Honestly one of the hardest parts of prayer for me is to just shut up and listen. I mean, yes, God wants to listen to us. God wants to calm us, and God wants to let us know that He cares, that His heart breaks for us, that we are never ignored. But sometimes, he wants us to listen, to just be still, and listen.
I actually get to read the works of some of the great mystics of our tradition for classes, and all I can say is that I’m barely a spiritual baby compared to these men and women. But one of the most important things I’m learning is about contemplative prayer. We might think of the great contemplatives as those who are all by themselves, not having spoken a word for months or years at a time, and who have an immediate relationship to God. And traditionally, contemplative prayer is apart from vocal prayer.
Well, my experience of contemplation is a little different.
Granted, I get distracted by anything that moves, so I find myself more connected to what can be called, in a way, active contemplation. Being still and being quiet does not necessarily mean we are not doing anything or saying anything. Here at St. John’s we have so many awesome chances for Holy Hour before the Blessed Sacrament. We have beautiful grounds on which to walk and say the Rosary. We even have spiritual directors and confessors on site to guide us and hear our confessions almost anytime we feel in need.
But I’ve got to say, one of my most contemplative moments was when I got the chance to sit down and chat with one of the guys who will be ordained in just over a year, and to just listen and to just speak my mind. It may seem kind of ironic, but I look back on it and I feel like it was what I would call a contemplative conversation.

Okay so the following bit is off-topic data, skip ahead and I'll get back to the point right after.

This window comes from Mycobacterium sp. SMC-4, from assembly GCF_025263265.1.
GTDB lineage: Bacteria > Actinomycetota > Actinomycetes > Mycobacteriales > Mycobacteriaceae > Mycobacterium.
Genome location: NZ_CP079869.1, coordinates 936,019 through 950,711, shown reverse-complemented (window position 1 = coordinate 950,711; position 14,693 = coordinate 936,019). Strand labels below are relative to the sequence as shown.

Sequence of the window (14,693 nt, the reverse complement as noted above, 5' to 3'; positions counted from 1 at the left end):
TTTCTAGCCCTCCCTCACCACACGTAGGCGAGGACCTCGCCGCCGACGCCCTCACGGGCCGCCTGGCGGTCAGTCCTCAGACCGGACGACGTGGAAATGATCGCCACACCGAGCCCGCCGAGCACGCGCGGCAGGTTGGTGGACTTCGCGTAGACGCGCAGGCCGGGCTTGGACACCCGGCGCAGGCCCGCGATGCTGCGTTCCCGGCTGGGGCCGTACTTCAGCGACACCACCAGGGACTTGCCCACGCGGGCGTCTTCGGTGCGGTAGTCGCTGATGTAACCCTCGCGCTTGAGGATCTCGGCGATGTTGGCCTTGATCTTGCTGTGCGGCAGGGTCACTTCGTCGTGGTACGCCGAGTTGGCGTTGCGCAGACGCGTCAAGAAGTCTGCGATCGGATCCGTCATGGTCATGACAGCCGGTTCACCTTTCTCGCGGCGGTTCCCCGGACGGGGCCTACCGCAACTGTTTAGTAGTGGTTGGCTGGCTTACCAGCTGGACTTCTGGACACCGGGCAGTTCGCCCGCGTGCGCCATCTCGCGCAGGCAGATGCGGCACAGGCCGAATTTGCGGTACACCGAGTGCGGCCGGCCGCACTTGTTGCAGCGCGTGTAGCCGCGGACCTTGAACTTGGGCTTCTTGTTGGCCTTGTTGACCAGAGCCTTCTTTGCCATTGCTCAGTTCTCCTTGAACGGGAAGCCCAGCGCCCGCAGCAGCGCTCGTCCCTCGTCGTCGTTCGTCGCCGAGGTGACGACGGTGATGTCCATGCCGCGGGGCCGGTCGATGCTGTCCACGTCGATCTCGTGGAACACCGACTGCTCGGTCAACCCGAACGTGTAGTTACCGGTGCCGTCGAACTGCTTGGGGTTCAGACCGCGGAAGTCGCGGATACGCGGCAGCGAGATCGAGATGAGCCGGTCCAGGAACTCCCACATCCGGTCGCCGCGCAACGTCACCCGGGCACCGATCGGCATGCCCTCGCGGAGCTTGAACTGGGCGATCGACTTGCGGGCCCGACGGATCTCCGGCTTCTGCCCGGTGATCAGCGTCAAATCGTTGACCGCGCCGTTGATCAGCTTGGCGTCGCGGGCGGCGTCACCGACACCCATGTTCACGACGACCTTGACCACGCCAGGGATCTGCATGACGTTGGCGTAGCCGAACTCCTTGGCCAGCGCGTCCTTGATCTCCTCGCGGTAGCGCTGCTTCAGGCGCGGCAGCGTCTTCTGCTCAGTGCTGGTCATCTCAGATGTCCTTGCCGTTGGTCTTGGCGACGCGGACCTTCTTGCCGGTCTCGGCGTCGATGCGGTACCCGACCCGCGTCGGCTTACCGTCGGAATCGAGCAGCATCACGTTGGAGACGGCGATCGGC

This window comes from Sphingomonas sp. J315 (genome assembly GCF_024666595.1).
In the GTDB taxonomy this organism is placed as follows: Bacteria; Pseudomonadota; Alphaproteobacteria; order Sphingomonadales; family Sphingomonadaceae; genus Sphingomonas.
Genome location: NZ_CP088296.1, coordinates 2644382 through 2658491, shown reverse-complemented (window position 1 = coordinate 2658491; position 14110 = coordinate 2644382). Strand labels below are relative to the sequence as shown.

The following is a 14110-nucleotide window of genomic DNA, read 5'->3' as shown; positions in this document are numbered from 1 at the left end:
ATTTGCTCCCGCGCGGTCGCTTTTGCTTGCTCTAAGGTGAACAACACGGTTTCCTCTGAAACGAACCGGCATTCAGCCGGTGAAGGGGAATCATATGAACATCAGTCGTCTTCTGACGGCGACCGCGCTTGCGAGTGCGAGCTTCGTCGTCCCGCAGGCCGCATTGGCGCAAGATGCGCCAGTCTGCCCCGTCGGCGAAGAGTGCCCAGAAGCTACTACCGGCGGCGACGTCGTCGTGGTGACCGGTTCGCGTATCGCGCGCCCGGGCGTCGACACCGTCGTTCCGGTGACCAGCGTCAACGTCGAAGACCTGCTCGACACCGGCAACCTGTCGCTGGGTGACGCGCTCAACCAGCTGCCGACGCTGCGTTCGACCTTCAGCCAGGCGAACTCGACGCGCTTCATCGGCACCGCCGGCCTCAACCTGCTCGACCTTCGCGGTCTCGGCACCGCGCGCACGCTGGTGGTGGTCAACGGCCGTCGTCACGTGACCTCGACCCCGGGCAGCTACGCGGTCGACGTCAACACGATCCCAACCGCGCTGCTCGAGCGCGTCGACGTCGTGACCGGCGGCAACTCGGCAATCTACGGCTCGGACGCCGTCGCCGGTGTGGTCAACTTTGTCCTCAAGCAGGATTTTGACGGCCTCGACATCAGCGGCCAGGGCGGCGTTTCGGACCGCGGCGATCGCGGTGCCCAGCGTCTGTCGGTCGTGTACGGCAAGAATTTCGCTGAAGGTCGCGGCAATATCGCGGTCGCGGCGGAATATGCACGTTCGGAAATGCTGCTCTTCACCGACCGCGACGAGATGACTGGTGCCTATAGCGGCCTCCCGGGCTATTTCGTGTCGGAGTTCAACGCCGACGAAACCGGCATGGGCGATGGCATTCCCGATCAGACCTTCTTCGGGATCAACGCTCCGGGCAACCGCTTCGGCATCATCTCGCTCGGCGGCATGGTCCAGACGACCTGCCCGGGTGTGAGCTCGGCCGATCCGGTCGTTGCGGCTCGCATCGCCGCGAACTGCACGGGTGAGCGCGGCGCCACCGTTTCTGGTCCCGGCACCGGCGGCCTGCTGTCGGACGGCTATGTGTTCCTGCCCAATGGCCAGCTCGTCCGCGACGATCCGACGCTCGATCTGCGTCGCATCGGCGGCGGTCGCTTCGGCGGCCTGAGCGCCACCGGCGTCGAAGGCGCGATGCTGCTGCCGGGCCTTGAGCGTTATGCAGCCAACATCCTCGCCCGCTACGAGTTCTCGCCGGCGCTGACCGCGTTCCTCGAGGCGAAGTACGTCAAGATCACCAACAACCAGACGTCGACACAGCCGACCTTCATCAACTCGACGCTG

Again, I’ll be brutally honest, and I have to admit to my own judgmental attitude, but I thought he kind of looked down on the seminary experience, wanting to get through it and on to priesthood as quickly as possible (again, not so bad for the people of God who need more priests and need them now!). I held an opinion of him that was not one of great respect, but once I started listening, I could finally contemplate who he actually is. He’s just as on fire as I am (and probably more!) for how all of you teens are not only the future of the Church, but its present too! He’s seen the struggles you all go through and the talents and love you share and he knows that the rest of Church has to be aware of this and to see you all as a real, living part of the Church. Once I actually let him speak for who he is and what he cares about, I could let go of my judgments and my confusions. If that is not contemplation, I don’t know what is.
So let us try to be more contemplative, not always by going into solitude, but sometimes by listening to others, letting them speak. After all, that’s what God wants us to do whenever we meet Him in prayer. It’s not one-sided, we’re not bringing him a market list of demands. Perhaps the more we learn to listen, to God and to others, the more we’ll have to say.